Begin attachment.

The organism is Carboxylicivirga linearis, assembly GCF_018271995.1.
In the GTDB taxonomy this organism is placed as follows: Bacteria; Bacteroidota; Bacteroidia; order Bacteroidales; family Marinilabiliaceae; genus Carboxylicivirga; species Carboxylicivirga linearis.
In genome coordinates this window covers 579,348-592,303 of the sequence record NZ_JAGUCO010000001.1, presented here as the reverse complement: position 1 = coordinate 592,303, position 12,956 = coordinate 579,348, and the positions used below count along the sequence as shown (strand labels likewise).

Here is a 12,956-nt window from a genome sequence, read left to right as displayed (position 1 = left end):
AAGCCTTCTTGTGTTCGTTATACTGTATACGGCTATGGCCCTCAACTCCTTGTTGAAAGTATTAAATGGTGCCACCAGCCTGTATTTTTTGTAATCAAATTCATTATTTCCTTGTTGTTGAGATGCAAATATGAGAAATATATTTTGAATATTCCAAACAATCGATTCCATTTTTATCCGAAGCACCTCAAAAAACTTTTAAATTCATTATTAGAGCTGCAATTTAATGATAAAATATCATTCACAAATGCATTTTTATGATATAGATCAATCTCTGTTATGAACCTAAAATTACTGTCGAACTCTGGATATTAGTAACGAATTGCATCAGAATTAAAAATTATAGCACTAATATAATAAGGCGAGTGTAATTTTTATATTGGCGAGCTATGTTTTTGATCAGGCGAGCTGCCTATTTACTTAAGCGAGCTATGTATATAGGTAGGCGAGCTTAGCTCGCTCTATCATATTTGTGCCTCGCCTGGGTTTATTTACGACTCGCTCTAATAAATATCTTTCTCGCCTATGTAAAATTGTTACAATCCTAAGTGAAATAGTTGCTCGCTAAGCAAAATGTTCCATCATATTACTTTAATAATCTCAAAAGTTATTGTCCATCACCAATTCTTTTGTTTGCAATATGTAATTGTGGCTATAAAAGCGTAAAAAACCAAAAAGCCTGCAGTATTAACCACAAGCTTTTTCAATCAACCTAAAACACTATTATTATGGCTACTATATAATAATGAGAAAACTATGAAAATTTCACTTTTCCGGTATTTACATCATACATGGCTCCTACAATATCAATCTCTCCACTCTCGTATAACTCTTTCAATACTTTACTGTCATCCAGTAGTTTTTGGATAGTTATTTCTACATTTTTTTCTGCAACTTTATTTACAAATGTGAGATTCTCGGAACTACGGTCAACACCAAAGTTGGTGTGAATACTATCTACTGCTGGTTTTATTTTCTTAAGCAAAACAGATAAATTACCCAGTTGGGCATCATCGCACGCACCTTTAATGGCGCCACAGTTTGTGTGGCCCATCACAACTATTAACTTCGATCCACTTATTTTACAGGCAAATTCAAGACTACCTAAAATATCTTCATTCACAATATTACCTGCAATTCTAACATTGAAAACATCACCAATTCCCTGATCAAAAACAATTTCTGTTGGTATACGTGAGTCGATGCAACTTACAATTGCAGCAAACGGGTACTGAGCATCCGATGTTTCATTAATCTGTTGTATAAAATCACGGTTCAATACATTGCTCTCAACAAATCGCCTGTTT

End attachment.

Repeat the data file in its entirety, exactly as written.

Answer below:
The organism is Carboxylicivirga linearis, assembly GCF_018271995.1.
In the GTDB taxonomy this organism is placed as follows: Bacteria; Bacteroidota; Bacteroidia; order Bacteroidales; family Marinilabiliaceae; genus Carboxylicivirga; species Carboxylicivirga linearis.
In genome coordinates this window covers 579,348-592,303 of the sequence record NZ_JAGUCO010000001.1, presented here as the reverse complement: position 1 = coordinate 592,303, position 12,956 = coordinate 579,348, and the positions used below count along the sequence as shown (strand labels likewise).

Here is a 12,956-nt window from a genome sequence, read left to right as displayed (position 1 = left end):
AAGCCTTCTTGTGTTCGTTATACTGTATACGGCTATGGCCCTCAACTCCTTGTTGAAAGTATTAAATGGTGCCACCAGCCTGTATTTTTTGTAATCAAATTCATTATTTCCTTGTTGTTGAGATGCAAATATGAGAAATATATTTTGAATATTCCAAACAATCGATTCCATTTTTATCCGAAGCACCTCAAAAAACTTTTAAATTCATTATTAGAGCTGCAATTTAATGATAAAATATCATTCACAAATGCATTTTTATGATATAGATCAATCTCTGTTATGAACCTAAAATTACTGTCGAACTCTGGATATTAGTAACGAATTGCATCAGAATTAAAAATTATAGCACTAATATAATAAGGCGAGTGTAATTTTTATATTGGCGAGCTATGTTTTTGATCAGGCGAGCTGCCTATTTACTTAAGCGAGCTATGTATATAGGTAGGCGAGCTTAGCTCGCTCTATCATATTTGTGCCTCGCCTGGGTTTATTTACGACTCGCTCTAATAAATATCTTTCTCGCCTATGTAAAATTGTTACAATCCTAAGTGAAATAGTTGCTCGCTAAGCAAAATGTTCCATCATATTACTTTAATAATCTCAAAAGTTATTGTCCATCACCAATTCTTTTGTTTGCAATATGTAATTGTGGCTATAAAAGCGTAAAAAACCAAAAAGCCTGCAGTATTAACCACAAGCTTTTTCAATCAACCTAAAACACTATTATTATGGCTACTATATAATAATGAGAAAACTATGAAAATTTCACTTTTCCGGTATTTACATCATACATGGCTCCTACAATATCAATCTCTCCACTCTCGTATAACTCTTTCAATACTTTACTGTCATCCAGTAGTTTTTGGATAGTTATTTCTACATTTTTTTCTGCAACTTTATTTACAAATGTGAGATTCTCGGAACTACGGTCAACACCAAAGTTGGTGTGAATACTATCTACTGCTGGTTTTATTTTCTTAAGCAAAACAGATAAATTACCCAGTTGGGCATCATCGCACGCACCTTTAATGGCGCCACAGTTTGTGTGGCCCATCACAACTATTAACTTCGATCCACTTATTTTACAGGCAAATTCAAGACTACCTAAAATATCTTCATTCACAATATTACCTGCAATTCTAACATTGAAAACATCACCAATTCCCTGATCAAAAACAATTTCTGTTGGTATACGTGAGTCGATGCAACTTACAATTGCAGCAAACGGGTACTGAGCATCCGATGTTTCATTAATCTGTTGTATAAAATCACGGTTCAATACATTGCTCTCAACAAATCGCCTGTTT